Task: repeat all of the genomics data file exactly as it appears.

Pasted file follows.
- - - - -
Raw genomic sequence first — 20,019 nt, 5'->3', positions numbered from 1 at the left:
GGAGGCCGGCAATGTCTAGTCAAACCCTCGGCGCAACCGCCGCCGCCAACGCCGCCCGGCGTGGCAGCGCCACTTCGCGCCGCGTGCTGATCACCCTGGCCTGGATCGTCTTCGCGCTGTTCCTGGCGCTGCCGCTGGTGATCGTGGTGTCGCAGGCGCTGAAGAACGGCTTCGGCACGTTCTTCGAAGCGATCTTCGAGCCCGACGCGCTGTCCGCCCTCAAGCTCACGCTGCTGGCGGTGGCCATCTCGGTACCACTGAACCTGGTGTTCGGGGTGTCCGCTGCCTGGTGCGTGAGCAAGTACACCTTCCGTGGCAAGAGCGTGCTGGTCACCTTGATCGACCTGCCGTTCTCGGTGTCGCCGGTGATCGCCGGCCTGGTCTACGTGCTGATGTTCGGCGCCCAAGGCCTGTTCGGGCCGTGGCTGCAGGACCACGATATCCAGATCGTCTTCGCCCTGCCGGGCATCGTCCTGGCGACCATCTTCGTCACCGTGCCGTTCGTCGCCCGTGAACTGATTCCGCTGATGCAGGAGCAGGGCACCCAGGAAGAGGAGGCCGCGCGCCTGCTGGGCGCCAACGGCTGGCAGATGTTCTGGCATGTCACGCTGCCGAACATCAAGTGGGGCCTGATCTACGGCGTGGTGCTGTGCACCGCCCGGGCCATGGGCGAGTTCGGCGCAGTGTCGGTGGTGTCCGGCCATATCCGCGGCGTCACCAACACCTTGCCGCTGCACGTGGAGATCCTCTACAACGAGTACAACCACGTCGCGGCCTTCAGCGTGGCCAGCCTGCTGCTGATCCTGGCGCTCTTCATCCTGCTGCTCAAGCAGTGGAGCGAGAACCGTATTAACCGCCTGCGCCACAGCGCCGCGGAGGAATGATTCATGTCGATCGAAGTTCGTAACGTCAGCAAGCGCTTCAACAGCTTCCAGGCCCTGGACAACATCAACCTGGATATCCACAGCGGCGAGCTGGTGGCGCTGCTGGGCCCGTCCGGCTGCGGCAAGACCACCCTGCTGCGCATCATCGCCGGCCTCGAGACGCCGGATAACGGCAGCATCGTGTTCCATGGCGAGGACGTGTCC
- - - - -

Raw genomic sequence first — 20,019 nt, 5'->3', positions numbered from 1 at the left:
GGAGGCCGGCAATGTCTAGTCAAACCCTCGGCGCAACCGCCGCCGCCAACGCCGCCCGGCGTGGCAGCGCCACTTCGCGCCGCGTGCTGATCACCCTGGCCTGGATCGTCTTCGCGCTGTTCCTGGCGCTGCCGCTGGTGATCGTGGTGTCGCAGGCGCTGAAGAACGGCTTCGGCACGTTCTTCGAAGCGATCTTCGAGCCCGACGCGCTGTCCGCCCTCAAGCTCACGCTGCTGGCGGTGGCCATCTCGGTACCACTGAACCTGGTGTTCGGGGTGTCCGCTGCCTGGTGCGTGAGCAAGTACACCTTCCGTGGCAAGAGCGTGCTGGTCACCTTGATCGACCTGCCGTTCTCGGTGTCGCCGGTGATCGCCGGCCTGGTCTACGTGCTGATGTTCGGCGCCCAAGGCCTGTTCGGGCCGTGGCTGCAGGACCACGATATCCAGATCGTCTTCGCCCTGCCGGGCATCGTCCTGGCGACCATCTTCGTCACCGTGCCGTTCGTCGCCCGTGAACTGATTCCGCTGATGCAGGAGCAGGGCACCCAGGAAGAGGAGGCCGCGCGCCTGCTGGGCGCCAACGGCTGGCAGATGTTCTGGCATGTCACGCTGCCGAACATCAAGTGGGGCCTGATCTACGGCGTGGTGCTGTGCACCGCCCGGGCCATGGGCGAGTTCGGCGCAGTGTCGGTGGTGTCCGGCCATATCCGCGGCGTCACCAACACCTTGCCGCTGCACGTGGAGATCCTCTACAACGAGTACAACCACGTCGCGGCCTTCAGCGTGGCCAGCCTGCTGCTGATCCTGGCGCTCTTCATCCTGCTGCTCAAGCAGTGGAGCGAGAACCGTATTAACCGCCTGCGCCACAGCGCCGCGGAGGAATGATTCATGTCGATCGAAGTTCGTAACGTCAGCAAGCGCTTCAACAGCTTCCAGGCCCTGGACAACATCAACCTGGATATCCACAGCGGCGAGCTGGTGGCGCTGCTGGGCCCGTCCGGCTGCGGCAAGACCACCCTGCTGCGCATCATCGCCGGCCTCGAGACGCCGGATAACGGCAGCATCGTGTTCCATGGCGAGGACGTGTCC